Northeast Philadelphia is home to a fast-growing Brazilian community.
"That's you?" they'd exclaim. "The famous anchor! Working in construction!" Santos was well known in Brazil, having worked in radio, print and TV journalism before moving to Philadelphia. But his fame and accomplishments meant nothing here, and he drilled and hammered alongside other Brazilian immigrants for 11 months before joining the reporting staff of El Sol, which he now edits along with Brazilian News Week and 100% Brazil.
Santos' background is similar to those of many Brazilian immigrants in the Northeast. Though he was living in Goi�s before he came to Philadelphia, he was born on a farm in Minas Gerais. While almost everyone in the Northeast is from Minas Gerais and Goi�s--relatively poor states--Brazilians from more prosperous S�o Paulo and Rio de Janeiro have always flocked to other parts of the city, often to study at universities here.
Marcelo de Almeida, 55, first moved to the Logan section of Philadelphia in 1970 from Osasco, which is just outside S�o Paulo. De Almeida, who works as an English/Portuguese translator for two local immigration lawyers, and teaches English classes to Brazilian immigrants in his house, has noticed that in the last few years more and more immigrants are coming from the poorer states north of S�o Paulo.
"They're migrating to find work," he explains. "Instead of migrating to S�o Paulo and making reais, why don't you go to the U.S. and make dollars?"
While many of the immigrants in the Northeast arrived here poor and without a high school diploma, others, like Santos, were middle class in their home states, and educated too.
However, the disparities between the two countries' definitions of "middle class" can fuel a desire to immigrate.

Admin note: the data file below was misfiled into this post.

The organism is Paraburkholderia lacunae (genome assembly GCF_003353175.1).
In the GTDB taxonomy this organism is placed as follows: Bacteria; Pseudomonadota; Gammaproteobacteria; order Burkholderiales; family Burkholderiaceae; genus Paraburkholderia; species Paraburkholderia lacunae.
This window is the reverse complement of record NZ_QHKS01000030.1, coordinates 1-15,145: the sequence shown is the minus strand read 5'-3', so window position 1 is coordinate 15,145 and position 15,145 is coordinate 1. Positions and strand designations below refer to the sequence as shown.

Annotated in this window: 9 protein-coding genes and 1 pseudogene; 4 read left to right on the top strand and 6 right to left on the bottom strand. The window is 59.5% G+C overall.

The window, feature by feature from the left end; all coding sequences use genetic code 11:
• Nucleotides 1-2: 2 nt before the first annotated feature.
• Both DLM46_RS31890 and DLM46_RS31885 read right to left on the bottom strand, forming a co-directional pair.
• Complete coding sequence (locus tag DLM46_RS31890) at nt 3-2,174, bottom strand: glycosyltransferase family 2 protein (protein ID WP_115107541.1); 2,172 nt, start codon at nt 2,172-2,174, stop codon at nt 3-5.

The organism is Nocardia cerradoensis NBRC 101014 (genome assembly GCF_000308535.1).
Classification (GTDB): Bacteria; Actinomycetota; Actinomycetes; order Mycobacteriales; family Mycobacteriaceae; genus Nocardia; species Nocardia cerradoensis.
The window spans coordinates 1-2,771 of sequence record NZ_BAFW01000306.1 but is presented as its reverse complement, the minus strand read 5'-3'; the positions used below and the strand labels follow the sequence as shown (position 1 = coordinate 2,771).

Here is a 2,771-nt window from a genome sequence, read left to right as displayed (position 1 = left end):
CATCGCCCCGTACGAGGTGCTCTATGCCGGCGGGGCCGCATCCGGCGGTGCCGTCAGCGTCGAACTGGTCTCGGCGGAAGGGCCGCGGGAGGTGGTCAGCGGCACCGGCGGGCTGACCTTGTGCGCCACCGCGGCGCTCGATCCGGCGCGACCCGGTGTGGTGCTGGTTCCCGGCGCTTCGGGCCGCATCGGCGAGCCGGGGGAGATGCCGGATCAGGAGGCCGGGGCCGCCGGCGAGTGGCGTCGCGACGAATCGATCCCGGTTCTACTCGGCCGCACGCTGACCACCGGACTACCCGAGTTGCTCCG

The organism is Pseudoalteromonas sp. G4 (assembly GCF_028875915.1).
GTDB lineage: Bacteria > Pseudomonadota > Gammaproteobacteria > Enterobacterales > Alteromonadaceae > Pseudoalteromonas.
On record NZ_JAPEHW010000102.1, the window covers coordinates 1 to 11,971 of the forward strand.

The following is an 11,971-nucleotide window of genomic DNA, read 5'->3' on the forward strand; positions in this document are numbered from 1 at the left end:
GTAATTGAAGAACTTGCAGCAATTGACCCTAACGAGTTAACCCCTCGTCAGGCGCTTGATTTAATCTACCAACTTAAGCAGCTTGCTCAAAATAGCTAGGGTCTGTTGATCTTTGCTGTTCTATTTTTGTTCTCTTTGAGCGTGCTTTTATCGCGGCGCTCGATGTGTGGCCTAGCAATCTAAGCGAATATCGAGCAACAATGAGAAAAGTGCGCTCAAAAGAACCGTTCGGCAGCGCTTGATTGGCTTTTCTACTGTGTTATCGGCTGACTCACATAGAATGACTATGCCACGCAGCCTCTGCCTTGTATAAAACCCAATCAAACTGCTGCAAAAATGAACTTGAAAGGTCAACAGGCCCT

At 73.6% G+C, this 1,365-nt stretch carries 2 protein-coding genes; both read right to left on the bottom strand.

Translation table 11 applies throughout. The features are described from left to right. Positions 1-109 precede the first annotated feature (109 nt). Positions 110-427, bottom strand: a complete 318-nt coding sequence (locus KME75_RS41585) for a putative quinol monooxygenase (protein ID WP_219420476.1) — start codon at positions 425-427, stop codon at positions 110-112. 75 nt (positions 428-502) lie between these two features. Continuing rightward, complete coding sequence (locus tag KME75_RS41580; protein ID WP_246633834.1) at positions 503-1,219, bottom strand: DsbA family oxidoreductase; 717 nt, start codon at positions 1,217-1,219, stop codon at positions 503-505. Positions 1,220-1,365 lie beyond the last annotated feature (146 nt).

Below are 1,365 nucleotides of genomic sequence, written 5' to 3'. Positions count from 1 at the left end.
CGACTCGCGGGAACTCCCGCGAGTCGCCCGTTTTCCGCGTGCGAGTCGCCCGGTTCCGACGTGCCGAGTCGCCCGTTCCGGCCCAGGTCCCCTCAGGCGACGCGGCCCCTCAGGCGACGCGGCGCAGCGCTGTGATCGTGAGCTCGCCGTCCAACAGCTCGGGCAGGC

Simone Salgado, 28, came here in 1999, initially because she had a friend here. Her sister and her parents soon followed.
She says her life in the state of Minas Gerais was comfortable, but she didn't have the freedom she has here.
"We were middle class. We had good things," she explains, "but we couldn't, like, go to a restaurant every week. We were considered middle class, but we couldn't compare to the middle class here."
Salgado started out as a waitress at a Portuguese restaurant, but is now one of the most recognizable figures in the Northeast. In addition to being the publisher of 100% Brazil, she helps run the Philadelphia and Riverside sections of AldeiaDigital.net, a website dedicated to Brazilians in the U.S. She also owns a Castor Avenue store called Made in Brazil, and six months ago she bought a Korean club a few blocks from Made in Brazil called "Ch" and transformed it into a Brazilian club called Copacabana, after the famous beach in Rio de Janeiro.
"It doesn't matter if I worked 12 hours a day in Brazil like I work here," she says, alluding to the difficulty of subverting the rigid class structure in Brazil.
Most of the Brazilian immigrants in the Northeast work in either construction or carpentry, or clean homes. The carpenters and construction workers make about $500 to $700 a week, while the housekeepers earn up to $1,000 a week.
"Even if you're a professional in Brazil, you don't make one-third of what you make here cleaning houses," says Menegati, who's from the town of Belo Horizonte, which translates as "beautiful horizon."
Most Brazilian immigrants can't achieve the kind of professional success in Philadelphia Santos, Salgado and Menegati have because they don't speak English.
"Even the college-educated ones don't speak English," says Ryan Impink, who recently moved Uncle Sam English School, which has been open for a year and serves mainly the Brazilian community, to a new second space on Castor Avenue just a few blocks north of Cottman.
On a recent Tuesday afternoon four students sit in a small room with the blinds closed while two whirring fans do little to combat the sweltering heat. Two Brazilian students sit on one side of the room, several desks away from the other two students, both Colombians.
The students seem self-conscious about speaking English, although they slug through the three-hour class in good cheer.
Impink is animated as he teaches. He mimes words and gestures energetically while speaking in slow, exaggerated English, emphasizing difficult vocabulary as he speaks. But he sometimes slips into Portuguese or Spanish when he sees the students are confused.
They're learning about superlative and comparative adjectives, when to use "more," "-er" and "most."
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